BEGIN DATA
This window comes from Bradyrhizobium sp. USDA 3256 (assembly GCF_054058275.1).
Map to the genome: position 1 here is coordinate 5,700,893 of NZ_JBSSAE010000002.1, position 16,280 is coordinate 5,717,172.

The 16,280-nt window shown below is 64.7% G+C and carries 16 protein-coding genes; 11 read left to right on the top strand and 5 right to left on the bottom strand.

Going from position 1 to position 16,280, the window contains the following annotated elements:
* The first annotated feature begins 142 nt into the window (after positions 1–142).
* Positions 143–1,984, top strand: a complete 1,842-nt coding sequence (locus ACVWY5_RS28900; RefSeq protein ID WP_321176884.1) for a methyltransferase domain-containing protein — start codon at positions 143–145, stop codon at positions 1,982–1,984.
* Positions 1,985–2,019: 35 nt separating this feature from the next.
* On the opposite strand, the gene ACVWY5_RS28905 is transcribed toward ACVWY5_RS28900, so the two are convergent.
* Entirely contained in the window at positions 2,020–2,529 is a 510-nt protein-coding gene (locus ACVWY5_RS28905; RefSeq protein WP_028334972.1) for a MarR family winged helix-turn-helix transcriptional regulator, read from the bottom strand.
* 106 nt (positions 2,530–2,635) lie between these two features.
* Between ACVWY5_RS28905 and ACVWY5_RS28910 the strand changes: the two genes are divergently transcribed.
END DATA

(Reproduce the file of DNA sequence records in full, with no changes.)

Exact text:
This window comes from Bradyrhizobium sp. USDA 3256 (assembly GCF_054058275.1).
Map to the genome: position 1 here is coordinate 5,700,893 of NZ_JBSSAE010000002.1, position 16,280 is coordinate 5,717,172.

The 16,280-nt window shown below is 64.7% G+C and carries 16 protein-coding genes; 11 read left to right on the top strand and 5 right to left on the bottom strand.

Going from position 1 to position 16,280, the window contains the following annotated elements:
* The first annotated feature begins 142 nt into the window (after positions 1–142).
* Positions 143–1,984, top strand: a complete 1,842-nt coding sequence (locus ACVWY5_RS28900; RefSeq protein ID WP_321176884.1) for a methyltransferase domain-containing protein — start codon at positions 143–145, stop codon at positions 1,982–1,984.
* Positions 1,985–2,019: 35 nt separating this feature from the next.
* On the opposite strand, the gene ACVWY5_RS28905 is transcribed toward ACVWY5_RS28900, so the two are convergent.
* Entirely contained in the window at positions 2,020–2,529 is a 510-nt protein-coding gene (locus ACVWY5_RS28905; RefSeq protein WP_028334972.1) for a MarR family winged helix-turn-helix transcriptional regulator, read from the bottom strand.
* 106 nt (positions 2,530–2,635) lie between these two features.
* Between ACVWY5_RS28905 and ACVWY5_RS28910 the strand changes: the two genes are divergently transcribed.